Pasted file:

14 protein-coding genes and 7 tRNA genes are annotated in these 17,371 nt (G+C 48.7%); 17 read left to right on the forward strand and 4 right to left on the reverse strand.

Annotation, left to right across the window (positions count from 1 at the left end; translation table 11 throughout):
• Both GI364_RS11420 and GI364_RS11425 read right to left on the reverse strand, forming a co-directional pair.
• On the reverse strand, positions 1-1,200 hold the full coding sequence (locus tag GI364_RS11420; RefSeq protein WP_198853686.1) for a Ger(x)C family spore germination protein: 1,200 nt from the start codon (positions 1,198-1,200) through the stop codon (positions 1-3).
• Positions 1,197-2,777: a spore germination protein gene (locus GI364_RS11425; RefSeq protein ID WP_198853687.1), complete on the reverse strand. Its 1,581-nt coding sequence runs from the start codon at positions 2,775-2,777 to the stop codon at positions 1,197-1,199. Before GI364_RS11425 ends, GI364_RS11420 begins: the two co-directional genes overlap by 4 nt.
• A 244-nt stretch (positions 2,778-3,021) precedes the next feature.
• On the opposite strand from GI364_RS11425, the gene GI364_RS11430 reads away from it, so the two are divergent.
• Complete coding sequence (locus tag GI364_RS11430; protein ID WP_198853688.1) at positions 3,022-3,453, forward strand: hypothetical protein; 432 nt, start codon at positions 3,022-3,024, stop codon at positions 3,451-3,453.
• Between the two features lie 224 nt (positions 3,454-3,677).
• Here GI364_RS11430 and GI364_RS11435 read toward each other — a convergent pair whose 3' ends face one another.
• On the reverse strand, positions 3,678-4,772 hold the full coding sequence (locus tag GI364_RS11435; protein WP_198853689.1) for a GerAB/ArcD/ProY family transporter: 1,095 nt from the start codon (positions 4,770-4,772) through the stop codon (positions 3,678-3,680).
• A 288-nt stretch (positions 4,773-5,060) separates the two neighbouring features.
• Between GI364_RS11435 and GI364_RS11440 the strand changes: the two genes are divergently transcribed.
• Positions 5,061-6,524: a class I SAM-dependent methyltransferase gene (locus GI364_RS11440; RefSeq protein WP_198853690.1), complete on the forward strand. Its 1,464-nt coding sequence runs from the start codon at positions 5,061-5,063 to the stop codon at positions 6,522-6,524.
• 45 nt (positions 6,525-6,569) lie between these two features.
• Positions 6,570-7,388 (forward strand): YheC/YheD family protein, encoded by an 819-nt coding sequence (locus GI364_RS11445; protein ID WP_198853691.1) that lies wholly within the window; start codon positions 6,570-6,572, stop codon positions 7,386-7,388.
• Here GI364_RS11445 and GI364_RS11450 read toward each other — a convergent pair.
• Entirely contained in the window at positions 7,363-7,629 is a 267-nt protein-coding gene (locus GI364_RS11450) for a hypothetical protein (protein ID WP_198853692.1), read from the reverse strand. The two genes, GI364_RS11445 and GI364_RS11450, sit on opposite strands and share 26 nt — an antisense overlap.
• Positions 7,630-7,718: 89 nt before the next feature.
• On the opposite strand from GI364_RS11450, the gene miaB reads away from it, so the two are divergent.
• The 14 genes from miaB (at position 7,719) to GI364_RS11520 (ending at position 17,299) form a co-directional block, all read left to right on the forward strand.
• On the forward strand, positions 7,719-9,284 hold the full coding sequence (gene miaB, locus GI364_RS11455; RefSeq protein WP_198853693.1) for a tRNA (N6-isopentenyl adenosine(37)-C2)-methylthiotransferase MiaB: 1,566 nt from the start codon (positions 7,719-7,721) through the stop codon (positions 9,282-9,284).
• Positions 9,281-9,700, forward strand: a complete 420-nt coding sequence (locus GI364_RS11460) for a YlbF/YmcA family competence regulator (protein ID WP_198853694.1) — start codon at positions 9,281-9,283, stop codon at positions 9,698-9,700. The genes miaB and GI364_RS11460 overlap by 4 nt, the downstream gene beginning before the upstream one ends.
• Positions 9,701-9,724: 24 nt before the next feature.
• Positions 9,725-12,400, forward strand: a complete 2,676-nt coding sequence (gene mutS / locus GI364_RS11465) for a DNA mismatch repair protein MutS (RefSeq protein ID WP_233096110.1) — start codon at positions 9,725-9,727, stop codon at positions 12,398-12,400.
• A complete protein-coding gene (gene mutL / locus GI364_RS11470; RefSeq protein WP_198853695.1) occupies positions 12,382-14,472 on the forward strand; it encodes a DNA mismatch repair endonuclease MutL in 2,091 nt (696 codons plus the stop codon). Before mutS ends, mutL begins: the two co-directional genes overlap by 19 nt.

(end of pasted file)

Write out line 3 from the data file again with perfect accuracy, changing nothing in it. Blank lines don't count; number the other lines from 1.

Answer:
• Both GI364_RS11420 and GI364_RS11425 read right to left on the reverse strand, forming a co-directional pair.